Sigurður “Siggi Punk” Harðarson, activist, musician and the show’s organiser seemed hopeful, surrounded by stacks of anarchist and communist literature, including some of his own pamphlets on feminism and social reconstruction. He explained to me that all of the show’s proceeds would become monetary support for the protestors’ camps that would be set up on the soon-to-be-destroyed highlands south of the Kárahnjúkar dam, which will block Jökulsá river once the project is complete.
“Last year the poor bastards ran out of food and had to leave a whole lot earlier than planned,” Siggi told me. “We’re hoping to get it right this time around.”
I hadn’t come to TÞM looking for an organised protest so much as an escape from the hellish realities that had confronted me during the Reykjavík mayoral election, but I was very intrigued by the directness of it. Instead of gunning for something lofty and vague, such as the objectives of Friends of Iceland’s Election Day protest (“The protection of Iceland’s environment, free thought, creativity and initiative towards knowledge (and) education…” the list goes on, but I assure you it remains just as rancid a bag of shit), Siggi’s concert had a much more tangible goal, making it far easier for him to rally support.
As for the music, it was kind of like a seminar on the hardcore-punk scene. You had one band to represent each variation of modern hardcore, and each of them did it very well, although some were more exemplary than others.
Raw Material was decidedly formulaic metal-core, tightly played and hinting at a willingness to experiment with chord structures in several of the songs, but preferring to rely on screamed vocals and well-timed beat changes to do their thing. They also represented the educated and sophisticated hardcore enthusiast: Button-up shirts and wire-rim glasses, short, neatly arranged hair and stoic, focused concentration when it came to playing their instruments. They were well-liked, but they got about as much crowd reaction as any opening band at a straight-edge all-ages show: None whatsoever.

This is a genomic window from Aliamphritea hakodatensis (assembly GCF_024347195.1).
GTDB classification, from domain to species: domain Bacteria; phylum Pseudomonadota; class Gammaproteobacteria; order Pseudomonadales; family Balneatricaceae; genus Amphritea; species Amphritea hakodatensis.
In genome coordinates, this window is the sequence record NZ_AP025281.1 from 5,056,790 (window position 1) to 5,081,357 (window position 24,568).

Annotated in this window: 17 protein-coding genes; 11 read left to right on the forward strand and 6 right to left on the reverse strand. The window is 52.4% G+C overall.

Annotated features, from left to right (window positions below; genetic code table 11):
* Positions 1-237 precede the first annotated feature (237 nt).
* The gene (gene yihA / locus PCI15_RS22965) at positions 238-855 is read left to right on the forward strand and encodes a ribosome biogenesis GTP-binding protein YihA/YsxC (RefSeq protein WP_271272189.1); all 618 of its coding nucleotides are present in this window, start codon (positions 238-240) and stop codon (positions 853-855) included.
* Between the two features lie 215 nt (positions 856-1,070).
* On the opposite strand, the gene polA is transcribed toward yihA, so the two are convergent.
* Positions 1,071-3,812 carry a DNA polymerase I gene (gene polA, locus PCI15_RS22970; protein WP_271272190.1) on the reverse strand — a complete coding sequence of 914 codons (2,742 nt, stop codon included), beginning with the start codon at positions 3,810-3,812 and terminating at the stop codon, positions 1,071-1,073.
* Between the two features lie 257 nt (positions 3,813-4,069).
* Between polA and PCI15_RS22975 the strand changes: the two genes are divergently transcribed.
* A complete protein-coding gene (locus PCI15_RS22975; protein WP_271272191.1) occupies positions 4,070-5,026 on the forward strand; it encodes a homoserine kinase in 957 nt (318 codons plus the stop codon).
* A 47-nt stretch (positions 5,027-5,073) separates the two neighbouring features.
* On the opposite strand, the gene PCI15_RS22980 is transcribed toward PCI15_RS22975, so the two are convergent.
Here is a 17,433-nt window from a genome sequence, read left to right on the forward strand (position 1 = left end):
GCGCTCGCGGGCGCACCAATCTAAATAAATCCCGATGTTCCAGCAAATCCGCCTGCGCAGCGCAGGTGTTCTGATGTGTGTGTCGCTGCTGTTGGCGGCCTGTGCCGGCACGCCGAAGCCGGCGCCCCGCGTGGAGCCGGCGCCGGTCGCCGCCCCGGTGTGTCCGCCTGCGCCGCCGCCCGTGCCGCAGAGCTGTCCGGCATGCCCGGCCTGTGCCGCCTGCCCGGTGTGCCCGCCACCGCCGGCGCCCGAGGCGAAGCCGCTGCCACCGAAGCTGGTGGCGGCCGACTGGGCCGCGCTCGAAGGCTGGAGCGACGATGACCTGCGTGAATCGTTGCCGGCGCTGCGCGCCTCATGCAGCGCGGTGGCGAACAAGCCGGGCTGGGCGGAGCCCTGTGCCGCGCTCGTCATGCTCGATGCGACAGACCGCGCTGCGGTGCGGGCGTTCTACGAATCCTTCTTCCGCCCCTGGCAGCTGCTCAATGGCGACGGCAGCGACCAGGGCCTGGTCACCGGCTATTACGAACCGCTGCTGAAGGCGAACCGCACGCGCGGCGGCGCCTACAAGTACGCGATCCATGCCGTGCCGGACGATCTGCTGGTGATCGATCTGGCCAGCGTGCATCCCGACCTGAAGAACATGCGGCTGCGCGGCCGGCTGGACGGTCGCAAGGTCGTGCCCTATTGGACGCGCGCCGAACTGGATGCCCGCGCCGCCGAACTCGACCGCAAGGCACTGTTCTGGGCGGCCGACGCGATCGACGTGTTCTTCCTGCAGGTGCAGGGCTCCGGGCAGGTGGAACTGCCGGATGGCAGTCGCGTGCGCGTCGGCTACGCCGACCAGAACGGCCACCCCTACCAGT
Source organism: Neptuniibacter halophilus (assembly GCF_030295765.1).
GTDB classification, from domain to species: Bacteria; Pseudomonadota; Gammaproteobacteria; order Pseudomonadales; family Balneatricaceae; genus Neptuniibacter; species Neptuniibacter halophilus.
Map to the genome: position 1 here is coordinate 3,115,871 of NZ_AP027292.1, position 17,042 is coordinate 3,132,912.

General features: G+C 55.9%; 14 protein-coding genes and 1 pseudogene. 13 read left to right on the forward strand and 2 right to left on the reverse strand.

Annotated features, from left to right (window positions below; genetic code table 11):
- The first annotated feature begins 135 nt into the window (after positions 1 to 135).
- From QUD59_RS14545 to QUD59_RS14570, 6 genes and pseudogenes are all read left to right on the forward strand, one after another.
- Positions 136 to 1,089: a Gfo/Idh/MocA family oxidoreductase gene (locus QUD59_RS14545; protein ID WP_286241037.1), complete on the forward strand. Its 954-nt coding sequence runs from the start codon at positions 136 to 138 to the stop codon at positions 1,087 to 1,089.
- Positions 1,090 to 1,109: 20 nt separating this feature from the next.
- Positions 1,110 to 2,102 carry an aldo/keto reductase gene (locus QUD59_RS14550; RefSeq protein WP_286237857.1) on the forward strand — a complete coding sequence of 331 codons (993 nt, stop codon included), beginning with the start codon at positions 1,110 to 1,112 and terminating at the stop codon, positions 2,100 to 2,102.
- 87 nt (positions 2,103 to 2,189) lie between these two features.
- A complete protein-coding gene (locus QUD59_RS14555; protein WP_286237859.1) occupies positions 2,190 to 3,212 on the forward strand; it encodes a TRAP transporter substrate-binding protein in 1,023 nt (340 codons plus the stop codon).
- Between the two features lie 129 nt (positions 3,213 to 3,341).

Opting for a slightly more subtle and accessible approach were Finnegan, and although it may have lost them the edge in terms of raw power, the intricacy was impressive. But while the music represented the fashionable ‘thinking man’s metal’, their attitude and stage presence was that of the amateur enthusiast, the kind of group that got together to try and make some music on Thursdays after work and ended up making something interesting almost by accident.
The crowd, consisting mostly of the alienated suburban kids and bored high schoolers who generally frequent hardcore gigs worldwide, remained detached and unmoved, which didn’t surprise me much for the first half-hour or so, but began to bug me immensely after I Adapt started playing. Their well-deserved reputation alone should have kicked people into a frenzy at most shows, but people barely moved.
Oh sure, there were momentary explosions. The powerful riffs and bellowed choruses of their jagged, proto-crust incited spontaneous mosh pits that lasted about 20 seconds each, but for a band as renowned within their scene as I Adapt, this seemed pitifully meagre. Maybe the scene has become so centric, stale and inbred that no one wanted to admit they were being entertained by the same band performing for the umpteenth time at the only venue underaged concert-goers can see them at.